Review Yankee Doodle Dandy (1942)

James_Cagney_in_Yankee_Doodle_Dandy_trailer“My father thanks you, My Mother Thanks you, My Sister Thanks you, and I Thank you.” – James Cagney as George M. Cohan

I write this on Yankee Doodle Dandy’s 75 Anniversary on Memorial Day and I can say with much regret in my heart that it’s probably not nearly as resonant now as it was back in 1942. Perhaps, as it should be, because we are not living in the thick of WWII in a recently post-Pearl Harbor society. This was a film meant for a very particular cultural moment and it functions as such.

We look at the musical numbers and some are impressive routines with a full array of song and dance sprinkled throughout but there’s nothing outstandingly eye-popping about any of it. It’s true that this musical biography does suffer from a bit of Biopic Syndrome. By now we have been inundated with so many renditions that this version of George M. Cohan’s life is hardly revolutionary.

At best it’s a beaming tribute to an American icon with a bit of palatable wartime propaganda that never does anything unusual nor does it attempt to. At worst you could call Yankee Doodle Dandy overlong with a stiff script that lacks a lot of invention and shows more and more chinks in its armor over the excessive run time. But like Cohan himself, it’s an unabashed flag-waver and in that arena alone it does do some justice to its hero.

Certainly, none of these initial assessments can take away from the great appeal of the main players. More on James Cagney later but for now let’s just say he is incomparable and leave it at that. But we also have the estimable Walter Huston who had a notable career in his own right before being slightly overshadowed by his son John. In Yankee Doodle Dandy he plays the patriarch of the Cohan family, married to a lovely and talented woman (Rosemary De Camp) who is his partner and equal in both wedded life and on the stage. They are loyal All-Americans and they raise up their son and daughter to love their line of work and their country just as they do.

Thus, the Cohans are born as a collective entity, precocious Josie (Jeanne Cagney) and her ever cocksure brother George (James Cagney) who has a big head to go along with a load of talent. While his attitude gets him ostracized, his persistence as a songwriter ultimately earns him success after he unwittingly joins forces with another struggling writer Sam Harris (Richard Whorf). Somehow together they find a winning formula that for decades thenceforth makes George M. Cohan into a household name and subsequently an American legend. He is the undisputed king of unabashed, feel-good, good old-fashioned entertainment.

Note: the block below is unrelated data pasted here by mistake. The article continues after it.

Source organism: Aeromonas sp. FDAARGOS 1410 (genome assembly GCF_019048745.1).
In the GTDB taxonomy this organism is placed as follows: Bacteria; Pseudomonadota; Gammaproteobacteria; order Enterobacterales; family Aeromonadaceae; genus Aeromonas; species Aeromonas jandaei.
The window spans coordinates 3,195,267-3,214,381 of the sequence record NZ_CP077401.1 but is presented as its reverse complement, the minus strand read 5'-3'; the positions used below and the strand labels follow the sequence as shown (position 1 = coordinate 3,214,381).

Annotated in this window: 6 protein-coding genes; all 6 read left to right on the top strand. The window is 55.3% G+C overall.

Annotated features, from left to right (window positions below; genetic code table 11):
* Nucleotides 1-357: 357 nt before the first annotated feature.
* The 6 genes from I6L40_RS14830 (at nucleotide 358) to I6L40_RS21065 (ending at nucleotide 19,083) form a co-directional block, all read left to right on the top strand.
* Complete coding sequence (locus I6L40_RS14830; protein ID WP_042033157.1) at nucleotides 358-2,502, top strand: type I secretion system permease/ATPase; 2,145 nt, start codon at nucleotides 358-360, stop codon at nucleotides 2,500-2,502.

America’s favorite wartime ingenue Joan Leslie falls easily into the role of the love of George’s life, Mary, the impressionable young gal who fell for him at an early age and stayed by his side as the years rolled ever onward. Everything else changed but her love and faithfulness remained steadfast. With Mary by his side, she sees him through a string of successes, a few minor failures, the birth of WWI with the sinking of the Lusitania, and even the inevitable deaths of his kin. When it’s all said and done, he’s christened by FDR himself with a Congressional Medal as one of the great patriots capable of catalyzing the American Public with nationalistic fervor. So he serves a very important purpose on the Homefront.

The fact that Cohan’s life was practically born and lived out on the stage makes it perfectly suited for a musical adaptation allowing Michael Curtiz to seamlessly segue between vaudeville and Broadway routines and the formative moments that make up George’s life. They all fit together in a fairly straightforward manner that nevertheless is bolstered above all by the talent.

But the opening and closing framing device is unforgivably corny and is probably hampered most by a President Roosevelt lookalike who is so artificial it makes the genuine vivacity of James Cagney all the more disarming. It works the other way too. Cagney feels like he’s acting opposite a lifeless mannequin. And it’s true that as he always seemed to have the habit of doing Jimmy Cagney steals the whole picture.

He had left the gangster fare that had made him famous behind and in pictures such as Strawberry Blonde (1941) and Yankee Doodle Dandy he was given a true chance to strut his stuff and what dynamic stuff it is. Now I’m not much of a dance connoisseur so I have no reference point on where Cagney’s dancing could possibly begin to stack up to the likes of Astaire or Kelly, men who also performed their own choreography. Still, if anything, Cagney’s feet are constantly lively and self-assured as is his entire performance.

He seems like the perfect man to embody Cohan himself an Irish-American who started out as a song and dance man on the stage and whose blood ran red, white, and blue. First and foremost, he is a performer and his performance turns Yankee Doodle into something special, despite its various shortcomings.

Curtiz is a highly capable director but Cagney is the one we have to thank. Because while the film is never daring he always is and my estimation of him grows exponentially every time I see him act. Some performers have the knack of making every scene they’re in better by doing something exceptional that you remember — something that really catches your eye whether minor or grandiose. You only have to watch him tap his way down the White House stairwell to know James Cagney is one of the special ones, no question.

4/5 Stars

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